I have to confess -- I've never bought anything here. This is the point in our Austin tour when Mamie starts to break down, and this store is a little too small and close to contain her emotions. But for the few minutes I get to browse, I see amazing special signed copies, gorgeous vintage editions. This is a bibliophile's store. 

7. Ikea

Yeah, I said it. There is no Ikea in San Antonio, so it's nice to make a trip (technically in Round Rock, north of Austin). It's ok to like something that's not weird and indie!

(*If you like BBQ, get BBQ. It will be good if your expectations are calibrated for what Texans consider BBQ. In other words, prepare to be disappointed if you want pulled pork and delighted if you like sausage or brisket. Don't feel like you have to go somewhere and stand in line for two hours to get "good" BBQ. All the BBQ is pretty good. That said, Stubbs is a special experience, especially on Gospel Sundays.)

Sunday, October 11, 2015

What I'm Reading: eBook Edition

This week we are in Austin, and I decided to try something radical: I didn't bring a single book with me. That's right, I traveled and brought zero books.  (We've been here 7 hours, and I've already bought two, but that's immaterial.)

Sharing a hotel room with Mamie means lights are out by 8 p.m., but I can read eBooks in the dark!

Because, you know, migraines.

Starting to think maybe we are supposed to eat a spoonful of dirt every so often.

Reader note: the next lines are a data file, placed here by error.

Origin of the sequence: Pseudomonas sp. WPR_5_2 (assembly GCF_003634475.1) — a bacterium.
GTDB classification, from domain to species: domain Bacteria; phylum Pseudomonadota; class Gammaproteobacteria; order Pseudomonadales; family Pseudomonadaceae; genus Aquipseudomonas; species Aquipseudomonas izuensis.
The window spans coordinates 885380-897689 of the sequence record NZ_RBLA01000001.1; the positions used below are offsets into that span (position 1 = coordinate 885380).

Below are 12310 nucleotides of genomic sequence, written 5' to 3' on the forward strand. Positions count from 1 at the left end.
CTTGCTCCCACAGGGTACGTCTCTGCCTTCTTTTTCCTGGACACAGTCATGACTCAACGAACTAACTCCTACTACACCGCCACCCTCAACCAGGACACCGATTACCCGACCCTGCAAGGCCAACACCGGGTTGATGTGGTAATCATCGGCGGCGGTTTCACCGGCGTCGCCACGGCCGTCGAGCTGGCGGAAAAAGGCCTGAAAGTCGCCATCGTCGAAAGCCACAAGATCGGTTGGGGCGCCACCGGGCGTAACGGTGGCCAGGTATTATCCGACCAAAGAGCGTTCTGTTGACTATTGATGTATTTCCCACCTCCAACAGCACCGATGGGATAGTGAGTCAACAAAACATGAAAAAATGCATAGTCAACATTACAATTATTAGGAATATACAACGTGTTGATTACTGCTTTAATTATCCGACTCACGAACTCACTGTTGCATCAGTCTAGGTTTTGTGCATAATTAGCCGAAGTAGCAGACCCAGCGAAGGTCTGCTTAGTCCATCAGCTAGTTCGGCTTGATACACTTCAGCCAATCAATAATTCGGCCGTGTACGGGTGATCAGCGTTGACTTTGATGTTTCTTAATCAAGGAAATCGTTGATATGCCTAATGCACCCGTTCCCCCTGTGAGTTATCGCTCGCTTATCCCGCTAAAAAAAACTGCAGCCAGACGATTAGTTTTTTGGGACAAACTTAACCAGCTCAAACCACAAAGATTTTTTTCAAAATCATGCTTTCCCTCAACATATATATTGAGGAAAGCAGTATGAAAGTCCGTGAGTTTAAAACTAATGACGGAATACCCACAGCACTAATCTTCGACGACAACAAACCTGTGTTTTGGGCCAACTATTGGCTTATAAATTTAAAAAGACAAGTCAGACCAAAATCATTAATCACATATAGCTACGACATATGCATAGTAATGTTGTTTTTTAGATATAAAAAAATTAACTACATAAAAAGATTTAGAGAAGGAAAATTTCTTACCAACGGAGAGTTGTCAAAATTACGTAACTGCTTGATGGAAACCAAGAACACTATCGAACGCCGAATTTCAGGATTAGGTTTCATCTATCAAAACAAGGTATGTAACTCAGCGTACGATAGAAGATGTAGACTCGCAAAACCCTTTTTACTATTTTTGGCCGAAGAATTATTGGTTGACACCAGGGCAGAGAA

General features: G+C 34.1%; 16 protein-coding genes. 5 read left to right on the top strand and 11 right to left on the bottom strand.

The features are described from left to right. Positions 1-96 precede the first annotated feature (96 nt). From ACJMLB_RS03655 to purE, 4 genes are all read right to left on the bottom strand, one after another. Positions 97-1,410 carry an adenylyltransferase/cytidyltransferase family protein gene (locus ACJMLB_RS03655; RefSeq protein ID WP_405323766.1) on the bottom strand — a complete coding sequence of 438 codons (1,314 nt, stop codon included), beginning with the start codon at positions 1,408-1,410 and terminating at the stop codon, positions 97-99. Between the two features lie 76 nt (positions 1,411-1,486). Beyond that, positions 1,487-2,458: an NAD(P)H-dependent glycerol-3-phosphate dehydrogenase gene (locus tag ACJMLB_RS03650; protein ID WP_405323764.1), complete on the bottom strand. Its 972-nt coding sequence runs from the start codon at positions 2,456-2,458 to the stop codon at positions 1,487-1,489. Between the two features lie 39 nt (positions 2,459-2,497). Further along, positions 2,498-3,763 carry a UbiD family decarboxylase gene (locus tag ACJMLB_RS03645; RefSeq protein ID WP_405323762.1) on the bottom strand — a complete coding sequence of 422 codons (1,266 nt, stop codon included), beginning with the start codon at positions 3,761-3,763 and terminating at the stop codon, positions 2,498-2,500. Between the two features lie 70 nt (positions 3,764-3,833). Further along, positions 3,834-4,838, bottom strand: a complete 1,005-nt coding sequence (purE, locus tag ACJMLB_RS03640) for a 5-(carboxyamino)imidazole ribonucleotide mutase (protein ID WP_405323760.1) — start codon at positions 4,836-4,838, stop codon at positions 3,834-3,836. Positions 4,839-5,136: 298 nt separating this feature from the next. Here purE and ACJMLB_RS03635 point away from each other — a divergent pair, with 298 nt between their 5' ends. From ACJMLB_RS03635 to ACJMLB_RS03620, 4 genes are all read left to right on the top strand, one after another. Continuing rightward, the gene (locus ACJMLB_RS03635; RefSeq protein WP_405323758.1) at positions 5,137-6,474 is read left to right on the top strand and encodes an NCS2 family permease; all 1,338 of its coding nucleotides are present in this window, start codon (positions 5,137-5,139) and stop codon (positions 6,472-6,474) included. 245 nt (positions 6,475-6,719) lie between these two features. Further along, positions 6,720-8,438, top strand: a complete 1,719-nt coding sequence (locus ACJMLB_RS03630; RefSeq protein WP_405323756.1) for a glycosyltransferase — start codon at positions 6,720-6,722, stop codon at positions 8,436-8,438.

Extremists!

They say it's good, so why not?

Friday, October 9, 2015

I have diabetes burnout

It started in January. The doctors said, "If you want us to build you another sciencebaby, you have to stop being diabetic. Go!"

I appreciate a challenge, and I was determined. I started seeing my endocrinologist monthly, taking more medication each time, acquiring a continuous glucose monitor, living a model diabetic lifestyle.

I thought a few months, no big deal, I can do this. Every month's test results were a disappointment. I didn't have bad test results, mind you. My labs were always marked "Excellent" -- by diabetic standards.

Regardless, I was chasing a unicorn, trying to meet an unattainable standard, be cured of a disease that doesn't just go away when you ask it to.

That means nine months of neurotic attention to blood sugar readings, food, exercise.  Nine months of recurrent guilt for not being able to meet the goal.

Today I had another appointment with the endocrinologist. I've worried about it all week, wanted to cry from nerves in the waiting room. The diabetes doctor said stress from my diabetes management could be contributing to my migraines.

In a way, trying to get well is making me sick.

This is diabetes burnout. The danger of burnout is a patient could give up treatment all together. No way am I going to do that. I'm still driven to win this game. I just think I could benefit from a day or two of not having to constantly worry about it. Y'all, it is hard always trying to be perfect and never being perfect.  My god, it's exhausting.